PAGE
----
Type 1 errors

Say we want to see if a group of patients, who have been given a new drug, have recovered more quickly than a group of patients who received the standard drug. We can use a statistical test to see if there is a difference. Whatever test we use we need to remember that the data we are analysing comes from groups that originally started off as similar to one another. If this were not the case we could not tell if the new drug had made the difference.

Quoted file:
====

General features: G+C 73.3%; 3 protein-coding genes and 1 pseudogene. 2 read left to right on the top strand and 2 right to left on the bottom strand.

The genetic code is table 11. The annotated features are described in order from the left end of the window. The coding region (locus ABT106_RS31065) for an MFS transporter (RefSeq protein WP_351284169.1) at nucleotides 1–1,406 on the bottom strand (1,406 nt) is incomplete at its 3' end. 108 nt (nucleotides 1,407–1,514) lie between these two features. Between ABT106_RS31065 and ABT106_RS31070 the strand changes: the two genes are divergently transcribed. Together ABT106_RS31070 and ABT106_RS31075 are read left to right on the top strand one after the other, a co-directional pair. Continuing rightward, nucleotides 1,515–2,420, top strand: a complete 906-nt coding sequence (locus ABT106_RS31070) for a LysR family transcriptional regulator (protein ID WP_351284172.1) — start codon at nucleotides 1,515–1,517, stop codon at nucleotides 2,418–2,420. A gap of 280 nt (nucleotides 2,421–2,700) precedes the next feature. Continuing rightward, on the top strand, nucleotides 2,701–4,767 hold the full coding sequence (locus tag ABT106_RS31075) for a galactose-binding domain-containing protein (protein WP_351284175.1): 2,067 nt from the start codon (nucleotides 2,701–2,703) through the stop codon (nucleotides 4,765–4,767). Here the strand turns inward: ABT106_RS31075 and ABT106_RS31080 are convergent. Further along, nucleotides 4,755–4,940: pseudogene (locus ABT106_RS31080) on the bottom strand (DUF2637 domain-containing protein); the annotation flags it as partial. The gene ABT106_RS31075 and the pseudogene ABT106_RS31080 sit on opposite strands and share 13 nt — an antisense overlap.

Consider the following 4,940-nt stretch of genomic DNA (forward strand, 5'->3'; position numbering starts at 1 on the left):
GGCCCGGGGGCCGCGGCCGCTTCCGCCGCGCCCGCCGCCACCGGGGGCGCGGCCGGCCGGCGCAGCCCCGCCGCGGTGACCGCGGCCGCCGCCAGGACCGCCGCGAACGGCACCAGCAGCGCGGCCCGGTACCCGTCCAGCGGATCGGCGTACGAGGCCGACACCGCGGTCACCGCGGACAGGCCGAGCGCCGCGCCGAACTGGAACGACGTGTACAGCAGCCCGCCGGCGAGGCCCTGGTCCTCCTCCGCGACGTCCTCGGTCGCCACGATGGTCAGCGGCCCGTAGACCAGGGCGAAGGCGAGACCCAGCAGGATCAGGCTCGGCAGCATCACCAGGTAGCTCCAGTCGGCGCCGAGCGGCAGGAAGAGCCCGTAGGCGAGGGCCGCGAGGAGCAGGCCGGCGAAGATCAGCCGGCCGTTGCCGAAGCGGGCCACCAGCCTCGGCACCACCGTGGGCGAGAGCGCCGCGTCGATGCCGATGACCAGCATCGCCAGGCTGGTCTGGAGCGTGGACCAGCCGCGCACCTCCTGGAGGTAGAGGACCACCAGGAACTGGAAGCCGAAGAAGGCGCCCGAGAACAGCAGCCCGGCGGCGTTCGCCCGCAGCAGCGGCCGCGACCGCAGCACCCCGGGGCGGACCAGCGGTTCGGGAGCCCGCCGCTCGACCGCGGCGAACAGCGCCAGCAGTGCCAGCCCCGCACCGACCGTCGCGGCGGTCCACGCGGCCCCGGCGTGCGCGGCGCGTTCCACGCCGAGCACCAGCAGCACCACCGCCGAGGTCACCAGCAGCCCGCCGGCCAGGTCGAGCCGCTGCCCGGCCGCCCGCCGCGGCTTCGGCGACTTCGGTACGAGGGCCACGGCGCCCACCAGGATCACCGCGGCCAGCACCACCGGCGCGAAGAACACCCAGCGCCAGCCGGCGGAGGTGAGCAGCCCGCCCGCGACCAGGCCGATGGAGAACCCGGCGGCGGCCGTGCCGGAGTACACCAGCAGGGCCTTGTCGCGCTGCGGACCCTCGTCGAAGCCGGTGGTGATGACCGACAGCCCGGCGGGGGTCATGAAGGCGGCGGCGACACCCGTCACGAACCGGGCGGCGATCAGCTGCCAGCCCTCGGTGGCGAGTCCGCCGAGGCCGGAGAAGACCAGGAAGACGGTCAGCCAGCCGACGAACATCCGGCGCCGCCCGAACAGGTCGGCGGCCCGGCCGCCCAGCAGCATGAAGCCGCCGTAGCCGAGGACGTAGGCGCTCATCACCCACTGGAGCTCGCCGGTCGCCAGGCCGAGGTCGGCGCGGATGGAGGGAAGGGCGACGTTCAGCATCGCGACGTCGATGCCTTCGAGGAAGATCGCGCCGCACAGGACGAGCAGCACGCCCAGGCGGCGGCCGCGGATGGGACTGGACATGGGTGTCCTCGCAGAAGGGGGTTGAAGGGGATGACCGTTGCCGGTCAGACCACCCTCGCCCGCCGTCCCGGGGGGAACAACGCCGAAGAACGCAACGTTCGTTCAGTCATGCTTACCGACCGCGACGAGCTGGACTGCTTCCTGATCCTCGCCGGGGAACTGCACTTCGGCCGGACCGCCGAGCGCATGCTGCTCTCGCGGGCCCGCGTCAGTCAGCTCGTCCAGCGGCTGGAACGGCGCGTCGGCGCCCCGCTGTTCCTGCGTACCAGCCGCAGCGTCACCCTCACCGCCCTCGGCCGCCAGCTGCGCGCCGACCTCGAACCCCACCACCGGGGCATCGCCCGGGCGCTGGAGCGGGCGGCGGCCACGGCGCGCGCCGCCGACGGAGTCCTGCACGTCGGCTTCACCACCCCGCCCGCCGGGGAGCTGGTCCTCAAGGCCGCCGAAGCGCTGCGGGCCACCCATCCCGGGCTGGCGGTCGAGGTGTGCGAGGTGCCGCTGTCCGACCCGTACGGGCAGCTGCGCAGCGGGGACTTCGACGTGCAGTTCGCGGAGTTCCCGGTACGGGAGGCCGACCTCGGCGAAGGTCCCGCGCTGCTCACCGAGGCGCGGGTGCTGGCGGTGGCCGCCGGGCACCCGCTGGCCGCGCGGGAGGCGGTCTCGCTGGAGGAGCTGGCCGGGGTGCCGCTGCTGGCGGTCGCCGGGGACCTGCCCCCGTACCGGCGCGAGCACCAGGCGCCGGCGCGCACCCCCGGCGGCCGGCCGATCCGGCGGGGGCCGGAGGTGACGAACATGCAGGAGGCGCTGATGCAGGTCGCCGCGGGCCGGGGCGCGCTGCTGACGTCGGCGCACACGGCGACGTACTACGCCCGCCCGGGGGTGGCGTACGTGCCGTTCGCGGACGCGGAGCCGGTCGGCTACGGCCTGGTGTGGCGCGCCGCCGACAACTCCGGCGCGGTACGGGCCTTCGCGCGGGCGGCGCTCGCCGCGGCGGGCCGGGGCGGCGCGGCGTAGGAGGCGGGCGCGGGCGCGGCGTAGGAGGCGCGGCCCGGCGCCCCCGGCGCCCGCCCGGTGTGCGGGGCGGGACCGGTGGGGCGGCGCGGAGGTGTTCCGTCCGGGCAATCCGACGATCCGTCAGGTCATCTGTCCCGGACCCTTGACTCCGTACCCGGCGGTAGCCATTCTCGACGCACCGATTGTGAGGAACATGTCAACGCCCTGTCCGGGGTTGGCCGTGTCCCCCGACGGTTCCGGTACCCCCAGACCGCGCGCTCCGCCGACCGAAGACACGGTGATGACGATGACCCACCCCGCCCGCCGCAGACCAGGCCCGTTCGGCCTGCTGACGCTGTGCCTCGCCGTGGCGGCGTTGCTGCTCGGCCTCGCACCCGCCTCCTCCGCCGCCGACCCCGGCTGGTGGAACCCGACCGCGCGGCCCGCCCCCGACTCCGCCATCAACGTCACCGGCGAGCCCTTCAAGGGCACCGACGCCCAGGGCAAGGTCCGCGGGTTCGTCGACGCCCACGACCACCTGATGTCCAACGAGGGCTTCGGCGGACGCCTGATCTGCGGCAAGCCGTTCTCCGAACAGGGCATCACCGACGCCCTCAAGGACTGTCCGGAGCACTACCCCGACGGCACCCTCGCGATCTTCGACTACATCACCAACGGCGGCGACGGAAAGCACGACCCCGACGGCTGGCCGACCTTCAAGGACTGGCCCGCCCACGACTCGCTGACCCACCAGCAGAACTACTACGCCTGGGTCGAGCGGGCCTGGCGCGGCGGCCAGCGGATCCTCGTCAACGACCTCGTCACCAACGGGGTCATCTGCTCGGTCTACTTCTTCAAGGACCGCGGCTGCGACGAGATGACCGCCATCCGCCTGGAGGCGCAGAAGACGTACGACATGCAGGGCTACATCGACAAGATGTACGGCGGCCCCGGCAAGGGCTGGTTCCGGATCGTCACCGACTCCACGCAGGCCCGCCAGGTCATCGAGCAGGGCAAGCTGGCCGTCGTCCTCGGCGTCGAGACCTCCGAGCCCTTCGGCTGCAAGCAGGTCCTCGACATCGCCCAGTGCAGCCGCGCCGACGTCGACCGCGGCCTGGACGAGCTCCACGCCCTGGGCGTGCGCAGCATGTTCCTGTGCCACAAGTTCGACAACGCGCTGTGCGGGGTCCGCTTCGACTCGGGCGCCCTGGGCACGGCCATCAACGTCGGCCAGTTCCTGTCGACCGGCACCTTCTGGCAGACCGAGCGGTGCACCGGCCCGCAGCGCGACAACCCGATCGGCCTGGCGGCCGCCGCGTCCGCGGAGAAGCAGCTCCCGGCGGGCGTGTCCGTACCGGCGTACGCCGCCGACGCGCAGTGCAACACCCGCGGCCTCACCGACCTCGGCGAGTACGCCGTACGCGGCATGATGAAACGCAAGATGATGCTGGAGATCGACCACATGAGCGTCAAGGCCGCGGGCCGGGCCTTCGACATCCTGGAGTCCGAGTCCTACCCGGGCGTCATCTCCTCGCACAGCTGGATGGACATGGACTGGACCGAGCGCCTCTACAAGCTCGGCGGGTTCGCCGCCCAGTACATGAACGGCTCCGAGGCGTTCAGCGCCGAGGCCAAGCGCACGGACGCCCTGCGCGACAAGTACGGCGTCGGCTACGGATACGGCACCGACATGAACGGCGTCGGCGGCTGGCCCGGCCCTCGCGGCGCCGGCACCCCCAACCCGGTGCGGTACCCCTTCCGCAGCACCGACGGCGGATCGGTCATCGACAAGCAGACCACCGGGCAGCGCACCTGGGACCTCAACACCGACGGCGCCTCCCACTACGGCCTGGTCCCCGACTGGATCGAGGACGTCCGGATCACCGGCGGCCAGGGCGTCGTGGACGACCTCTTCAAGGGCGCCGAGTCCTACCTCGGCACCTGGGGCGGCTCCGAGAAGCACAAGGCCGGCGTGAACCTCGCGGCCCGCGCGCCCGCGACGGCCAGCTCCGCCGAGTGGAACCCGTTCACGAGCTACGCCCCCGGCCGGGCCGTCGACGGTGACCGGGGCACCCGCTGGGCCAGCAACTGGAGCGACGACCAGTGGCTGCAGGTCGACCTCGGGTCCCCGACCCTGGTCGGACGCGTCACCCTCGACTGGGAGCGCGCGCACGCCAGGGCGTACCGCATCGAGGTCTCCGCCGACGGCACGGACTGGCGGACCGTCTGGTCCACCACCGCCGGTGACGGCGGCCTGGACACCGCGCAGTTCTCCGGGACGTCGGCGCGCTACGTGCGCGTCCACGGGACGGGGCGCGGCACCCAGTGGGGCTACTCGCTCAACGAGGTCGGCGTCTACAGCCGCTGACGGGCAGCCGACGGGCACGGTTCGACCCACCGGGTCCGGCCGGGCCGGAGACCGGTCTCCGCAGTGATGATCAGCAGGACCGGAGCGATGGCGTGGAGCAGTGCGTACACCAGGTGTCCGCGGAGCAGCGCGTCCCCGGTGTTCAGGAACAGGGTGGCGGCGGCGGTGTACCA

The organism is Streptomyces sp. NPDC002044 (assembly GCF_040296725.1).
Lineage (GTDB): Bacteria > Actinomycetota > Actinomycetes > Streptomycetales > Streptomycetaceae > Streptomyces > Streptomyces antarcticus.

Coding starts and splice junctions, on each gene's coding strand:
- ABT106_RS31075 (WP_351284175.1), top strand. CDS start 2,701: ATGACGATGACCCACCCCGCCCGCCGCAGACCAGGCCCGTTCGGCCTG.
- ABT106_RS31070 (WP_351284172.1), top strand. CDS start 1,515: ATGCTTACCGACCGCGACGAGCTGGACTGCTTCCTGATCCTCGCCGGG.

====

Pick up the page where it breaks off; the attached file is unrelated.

So if we find a difference, it might be due to the trial, but there is a possibility that it is due to sampling error. Another way of thinking about sampling errors is that it is the error that gives rise to the difference between the sets of data. If the error were not present then there would not be a difference. This type of sampling error, (known as a type 1 error ) says that a difference is found when no difference exists. It is one of the reasons why researchers publish the results of their research. This then enables other researchers to repeat the study to see if they find similar results. If the results were originally due to an error (which has a small chance of happening, ie less than 1 in 20, or 0.05) then repeating the study may not be able to reproduce the result.